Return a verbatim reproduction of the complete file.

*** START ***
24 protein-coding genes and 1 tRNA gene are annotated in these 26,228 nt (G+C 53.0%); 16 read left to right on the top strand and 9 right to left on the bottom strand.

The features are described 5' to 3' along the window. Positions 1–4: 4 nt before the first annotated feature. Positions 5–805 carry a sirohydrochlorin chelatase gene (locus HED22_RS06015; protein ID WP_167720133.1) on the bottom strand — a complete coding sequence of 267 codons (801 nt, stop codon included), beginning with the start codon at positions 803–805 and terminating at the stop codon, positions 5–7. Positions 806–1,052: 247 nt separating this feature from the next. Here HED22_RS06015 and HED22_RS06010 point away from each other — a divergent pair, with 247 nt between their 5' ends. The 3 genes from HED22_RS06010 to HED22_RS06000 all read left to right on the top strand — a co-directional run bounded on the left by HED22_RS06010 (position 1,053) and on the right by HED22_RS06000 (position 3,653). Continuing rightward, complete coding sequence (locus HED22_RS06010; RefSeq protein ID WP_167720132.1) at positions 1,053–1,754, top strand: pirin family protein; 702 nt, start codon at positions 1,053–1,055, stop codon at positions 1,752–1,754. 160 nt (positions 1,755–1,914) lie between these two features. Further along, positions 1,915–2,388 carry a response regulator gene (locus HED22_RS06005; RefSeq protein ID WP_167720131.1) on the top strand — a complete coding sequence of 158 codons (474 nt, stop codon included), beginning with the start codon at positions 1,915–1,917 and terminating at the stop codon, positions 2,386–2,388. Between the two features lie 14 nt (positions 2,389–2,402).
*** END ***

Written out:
24 protein-coding genes and 1 tRNA gene are annotated in these 26,228 nt (G+C 53.0%); 16 read left to right on the top strand and 9 right to left on the bottom strand.

The features are described 5' to 3' along the window. Positions 1–4: 4 nt before the first annotated feature. Positions 5–805 carry a sirohydrochlorin chelatase gene (locus HED22_RS06015; protein ID WP_167720133.1) on the bottom strand — a complete coding sequence of 267 codons (801 nt, stop codon included), beginning with the start codon at positions 803–805 and terminating at the stop codon, positions 5–7. Positions 806–1,052: 247 nt separating this feature from the next. Here HED22_RS06015 and HED22_RS06010 point away from each other — a divergent pair, with 247 nt between their 5' ends. The 3 genes from HED22_RS06010 to HED22_RS06000 all read left to right on the top strand — a co-directional run bounded on the left by HED22_RS06010 (position 1,053) and on the right by HED22_RS06000 (position 3,653). Continuing rightward, complete coding sequence (locus HED22_RS06010; RefSeq protein ID WP_167720132.1) at positions 1,053–1,754, top strand: pirin family protein; 702 nt, start codon at positions 1,053–1,055, stop codon at positions 1,752–1,754. 160 nt (positions 1,755–1,914) lie between these two features. Further along, positions 1,915–2,388 carry a response regulator gene (locus HED22_RS06005; RefSeq protein ID WP_167720131.1) on the top strand — a complete coding sequence of 158 codons (474 nt, stop codon included), beginning with the start codon at positions 1,915–1,917 and terminating at the stop codon, positions 2,386–2,388. Between the two features lie 14 nt (positions 2,389–2,402).